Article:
I actually like riding in the rain, wind, etc.; it's easier with an ebike than a pedal-only bike, as long as I can keep the water out of the electrics. :)

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Re: The SB Cruiser: Amberwolf&Dogman's 2WD CargoTrike&DogCarrier

Post by dogman dan » Jul 14 2018 7:49am

FWIW, I have had many drivers make eye contact, yet obviously not see me. Sounds to me like he got a big surprise, and then pulled over to calm down.

One time when I was about 20, I actually failed to see a cement truck. I looked right at it, then pulled out in front of it. its unbelievable what you can look at and not see it.

That was the day I decided to cultivate an ability to see, vs looking, which ended up making me a fortune on the job compared to the lookers.

Hard to belive somebody could not see that trike, but if i could not see a cement truck bearing down on me, anything is possible. He was driving thinking about other shit, as most do.


and if the rain is a pain, send it here, we'll take it. :mrgreen:

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Re: The SB Cruiser: Amberwolf&Dogman's 2WD CargoTrike&DogCarrier

Post by wturber » Jul 14 2018 11:11am

dogman dan wrote:
Jul 14 2018 7:49am

Hard to belive somebody could not see that trike, but if i could not see a cement truck bearing down on me, anything is possible. He was driving thinking about other shit, as most do.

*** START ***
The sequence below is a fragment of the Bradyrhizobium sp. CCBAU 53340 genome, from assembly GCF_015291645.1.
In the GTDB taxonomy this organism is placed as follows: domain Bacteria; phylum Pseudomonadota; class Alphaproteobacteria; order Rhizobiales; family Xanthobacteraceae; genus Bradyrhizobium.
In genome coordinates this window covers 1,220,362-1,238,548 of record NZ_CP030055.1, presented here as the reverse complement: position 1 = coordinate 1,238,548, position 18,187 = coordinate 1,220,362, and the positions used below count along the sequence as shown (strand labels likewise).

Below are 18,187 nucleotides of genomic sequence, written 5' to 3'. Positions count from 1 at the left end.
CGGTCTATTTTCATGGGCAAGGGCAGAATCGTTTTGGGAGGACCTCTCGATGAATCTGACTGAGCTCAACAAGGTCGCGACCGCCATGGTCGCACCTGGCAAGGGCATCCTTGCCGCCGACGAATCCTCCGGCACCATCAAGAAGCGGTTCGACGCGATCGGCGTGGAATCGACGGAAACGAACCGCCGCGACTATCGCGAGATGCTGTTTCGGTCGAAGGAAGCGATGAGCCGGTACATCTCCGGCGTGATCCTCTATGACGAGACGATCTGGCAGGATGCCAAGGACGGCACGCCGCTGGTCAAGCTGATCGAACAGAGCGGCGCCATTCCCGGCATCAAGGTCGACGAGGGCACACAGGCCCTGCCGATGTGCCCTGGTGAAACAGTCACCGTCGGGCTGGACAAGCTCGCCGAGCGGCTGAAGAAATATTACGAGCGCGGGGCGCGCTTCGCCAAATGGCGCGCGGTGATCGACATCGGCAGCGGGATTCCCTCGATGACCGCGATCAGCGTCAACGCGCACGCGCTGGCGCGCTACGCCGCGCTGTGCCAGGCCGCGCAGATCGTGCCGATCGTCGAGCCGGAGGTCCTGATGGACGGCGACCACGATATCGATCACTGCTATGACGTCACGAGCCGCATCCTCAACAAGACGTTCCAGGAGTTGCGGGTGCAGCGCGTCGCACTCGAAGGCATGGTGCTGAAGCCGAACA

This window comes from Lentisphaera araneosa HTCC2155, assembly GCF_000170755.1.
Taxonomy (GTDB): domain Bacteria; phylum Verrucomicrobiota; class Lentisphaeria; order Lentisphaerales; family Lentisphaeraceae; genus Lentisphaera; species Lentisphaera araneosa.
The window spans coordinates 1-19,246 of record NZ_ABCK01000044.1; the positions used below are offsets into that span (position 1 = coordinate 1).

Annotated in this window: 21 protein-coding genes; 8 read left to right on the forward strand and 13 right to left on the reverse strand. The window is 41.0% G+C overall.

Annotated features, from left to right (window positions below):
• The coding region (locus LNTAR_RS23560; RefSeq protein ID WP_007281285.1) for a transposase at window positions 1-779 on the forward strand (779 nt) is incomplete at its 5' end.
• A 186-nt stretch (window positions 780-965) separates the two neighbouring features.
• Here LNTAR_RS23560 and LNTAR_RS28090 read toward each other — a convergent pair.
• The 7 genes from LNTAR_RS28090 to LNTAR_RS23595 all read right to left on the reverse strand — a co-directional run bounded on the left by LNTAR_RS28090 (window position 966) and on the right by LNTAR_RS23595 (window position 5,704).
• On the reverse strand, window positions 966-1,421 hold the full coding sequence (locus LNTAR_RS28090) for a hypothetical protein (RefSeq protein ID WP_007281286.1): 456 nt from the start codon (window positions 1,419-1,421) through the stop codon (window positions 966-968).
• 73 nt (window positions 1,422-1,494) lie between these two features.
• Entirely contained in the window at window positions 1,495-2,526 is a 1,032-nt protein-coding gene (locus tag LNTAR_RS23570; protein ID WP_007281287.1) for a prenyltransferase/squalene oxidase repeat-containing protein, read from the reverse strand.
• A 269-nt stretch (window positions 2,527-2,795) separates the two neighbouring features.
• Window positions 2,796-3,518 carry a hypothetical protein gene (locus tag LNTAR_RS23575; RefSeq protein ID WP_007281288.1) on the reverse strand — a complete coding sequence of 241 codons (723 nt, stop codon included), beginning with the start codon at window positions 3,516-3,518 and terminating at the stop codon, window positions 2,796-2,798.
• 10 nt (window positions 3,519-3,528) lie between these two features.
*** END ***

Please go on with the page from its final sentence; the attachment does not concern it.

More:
and if the rain is a pain, send it here, we'll take it. :mrgreen:
There is a famous psychological experiment where you are asked to count the number of bounce passes that occur between a group of basketball players during the playing of the video. So like 90+ percent of people I dutifully did that. What a surprise to look at the video later and see that a man in a gorilla suit had walked into and through the scene. Sure, my eyes must have seen him. But my brain didn't.

So yes, it is very possible to look at something yet not see it.

I don't mind summer rains at all. And even when I find winter rains uncomfortable, I have no problem putting up with it. We live in a desert after all and periodic rains are a good thing.
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viewtopic.php?f=2&t=90369

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Re: The SB Cruiser: Amberwolf&Dogman's 2WD CargoTrike&DogCarrier

Post by amberwolf » Jul 21 2018 11:55pm

I wish there was more of that rain; what we did get is making the yard stuff grow like crazy compared to the water I can afford to put into it. :)




The trike is now ready for whenever the SFOC5 controller arrives for field/beta testing (from here:
viewtopic.php?f=2&t=30680&start=25#p1393153
)

So that I can easily swap back and forth between the existing Grinfineon controller on the righthand wheel, and the SFOC5 on that wheel. Only the phase and throttle will be switched; power, halls, brake, reverse, etc are all still direct solder connections on the Grinfineon, and the power to the SFOC5 will be a separately-pluggable from the spare charging port under the trike.

I've put PP75s in the phase wires of the existing Grinfineon (leaving the hall wires directly soldered to the motor).

I put a connector into the ground and throttle signal, too. I didnt'have much in teh way of even remotely water-resistant connectors (since its' the rainy season, such as we get), and the only one I had three of (one for the Grinfineon end, one for the throttle end, and one for the SFOC5 end) was the "turnigy" bullets off some old dead LiPo packs. I'll put the last one onto the SFOC5's open throttle wires once it arrives.